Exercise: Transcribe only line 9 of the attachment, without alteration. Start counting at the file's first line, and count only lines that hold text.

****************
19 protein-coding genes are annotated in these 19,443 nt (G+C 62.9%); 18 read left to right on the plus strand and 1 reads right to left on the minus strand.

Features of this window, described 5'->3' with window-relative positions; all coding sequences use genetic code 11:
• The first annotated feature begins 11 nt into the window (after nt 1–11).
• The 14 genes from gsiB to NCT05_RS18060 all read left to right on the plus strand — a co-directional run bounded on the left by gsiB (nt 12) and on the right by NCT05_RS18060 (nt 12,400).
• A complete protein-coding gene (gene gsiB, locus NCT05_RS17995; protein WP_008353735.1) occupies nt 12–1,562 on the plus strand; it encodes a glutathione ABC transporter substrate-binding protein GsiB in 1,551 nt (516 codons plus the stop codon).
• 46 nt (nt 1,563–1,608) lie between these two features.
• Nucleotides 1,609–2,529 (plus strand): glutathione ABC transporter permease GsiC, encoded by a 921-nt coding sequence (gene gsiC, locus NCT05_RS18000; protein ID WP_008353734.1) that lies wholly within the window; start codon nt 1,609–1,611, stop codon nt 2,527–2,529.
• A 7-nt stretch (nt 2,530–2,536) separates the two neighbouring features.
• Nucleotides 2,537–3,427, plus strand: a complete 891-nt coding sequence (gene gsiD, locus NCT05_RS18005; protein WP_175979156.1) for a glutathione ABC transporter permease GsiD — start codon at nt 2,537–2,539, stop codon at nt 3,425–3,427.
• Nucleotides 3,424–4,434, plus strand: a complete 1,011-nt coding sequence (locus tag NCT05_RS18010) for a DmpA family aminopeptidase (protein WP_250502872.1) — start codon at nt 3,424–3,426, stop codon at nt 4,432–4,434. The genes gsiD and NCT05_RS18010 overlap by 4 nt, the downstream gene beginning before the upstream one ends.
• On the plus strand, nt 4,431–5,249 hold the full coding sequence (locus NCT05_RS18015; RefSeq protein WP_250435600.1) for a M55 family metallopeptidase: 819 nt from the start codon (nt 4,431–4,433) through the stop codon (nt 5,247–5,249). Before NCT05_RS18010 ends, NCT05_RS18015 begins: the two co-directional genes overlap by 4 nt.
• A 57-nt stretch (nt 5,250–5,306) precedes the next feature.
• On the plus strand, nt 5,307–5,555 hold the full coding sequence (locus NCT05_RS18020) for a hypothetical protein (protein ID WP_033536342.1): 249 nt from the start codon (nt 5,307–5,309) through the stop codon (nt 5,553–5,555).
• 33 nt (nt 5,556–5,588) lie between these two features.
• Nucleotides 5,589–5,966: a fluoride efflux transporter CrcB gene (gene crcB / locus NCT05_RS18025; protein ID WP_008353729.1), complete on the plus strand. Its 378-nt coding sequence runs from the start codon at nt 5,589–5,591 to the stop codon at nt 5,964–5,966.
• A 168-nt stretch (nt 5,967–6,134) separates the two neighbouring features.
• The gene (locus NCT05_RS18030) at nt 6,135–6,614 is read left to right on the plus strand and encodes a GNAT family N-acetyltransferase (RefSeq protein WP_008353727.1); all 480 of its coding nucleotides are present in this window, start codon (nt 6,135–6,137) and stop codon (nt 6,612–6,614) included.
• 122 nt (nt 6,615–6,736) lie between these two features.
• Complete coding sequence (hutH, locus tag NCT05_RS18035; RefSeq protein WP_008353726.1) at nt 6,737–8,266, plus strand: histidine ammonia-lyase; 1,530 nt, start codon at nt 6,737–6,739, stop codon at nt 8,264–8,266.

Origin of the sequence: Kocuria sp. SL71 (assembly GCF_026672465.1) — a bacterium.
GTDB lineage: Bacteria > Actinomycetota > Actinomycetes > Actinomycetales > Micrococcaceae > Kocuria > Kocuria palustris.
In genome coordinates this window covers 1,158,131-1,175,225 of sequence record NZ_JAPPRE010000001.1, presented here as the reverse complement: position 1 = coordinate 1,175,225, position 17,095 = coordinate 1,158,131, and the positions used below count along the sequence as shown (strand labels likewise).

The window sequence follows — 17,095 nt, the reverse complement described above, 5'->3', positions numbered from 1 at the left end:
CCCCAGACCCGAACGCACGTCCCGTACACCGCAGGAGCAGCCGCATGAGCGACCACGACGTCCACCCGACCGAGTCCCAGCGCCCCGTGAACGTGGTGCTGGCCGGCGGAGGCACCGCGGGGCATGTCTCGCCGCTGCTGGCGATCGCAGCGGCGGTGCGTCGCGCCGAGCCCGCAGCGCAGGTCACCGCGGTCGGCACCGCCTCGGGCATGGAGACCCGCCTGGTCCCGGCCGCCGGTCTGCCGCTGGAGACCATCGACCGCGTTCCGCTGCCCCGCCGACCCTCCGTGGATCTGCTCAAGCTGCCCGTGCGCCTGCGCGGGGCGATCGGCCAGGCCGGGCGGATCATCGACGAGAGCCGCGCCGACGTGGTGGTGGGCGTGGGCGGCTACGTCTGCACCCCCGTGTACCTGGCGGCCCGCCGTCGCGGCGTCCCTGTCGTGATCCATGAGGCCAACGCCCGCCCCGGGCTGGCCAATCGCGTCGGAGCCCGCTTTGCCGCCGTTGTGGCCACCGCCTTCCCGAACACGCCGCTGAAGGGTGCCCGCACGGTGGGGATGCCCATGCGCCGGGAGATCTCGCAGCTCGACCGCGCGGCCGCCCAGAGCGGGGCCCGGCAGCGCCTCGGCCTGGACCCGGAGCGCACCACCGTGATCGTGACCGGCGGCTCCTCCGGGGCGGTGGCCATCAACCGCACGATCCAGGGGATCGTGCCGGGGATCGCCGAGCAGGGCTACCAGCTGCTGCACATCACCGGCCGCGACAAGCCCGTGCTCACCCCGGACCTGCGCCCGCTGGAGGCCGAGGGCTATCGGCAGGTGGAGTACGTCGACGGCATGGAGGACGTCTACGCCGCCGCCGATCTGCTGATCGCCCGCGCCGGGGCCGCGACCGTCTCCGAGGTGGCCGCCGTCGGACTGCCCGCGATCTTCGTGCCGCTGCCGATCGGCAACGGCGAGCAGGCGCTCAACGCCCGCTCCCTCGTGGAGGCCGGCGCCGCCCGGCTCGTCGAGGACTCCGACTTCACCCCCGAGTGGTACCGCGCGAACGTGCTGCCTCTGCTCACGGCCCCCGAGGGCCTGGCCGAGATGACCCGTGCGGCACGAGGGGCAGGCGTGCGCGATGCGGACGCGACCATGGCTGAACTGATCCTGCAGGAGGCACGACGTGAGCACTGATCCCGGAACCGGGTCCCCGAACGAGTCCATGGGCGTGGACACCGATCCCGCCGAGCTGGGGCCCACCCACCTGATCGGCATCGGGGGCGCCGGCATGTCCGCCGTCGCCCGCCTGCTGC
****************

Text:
• Nucleotides 2,537–3,427, plus strand: a complete 891-nt coding sequence (gene gsiD, locus NCT05_RS18005; protein WP_175979156.1) for a glutathione ABC transporter permease GsiD — start codon at nt 2,537–2,539, stop codon at nt 3,425–3,427.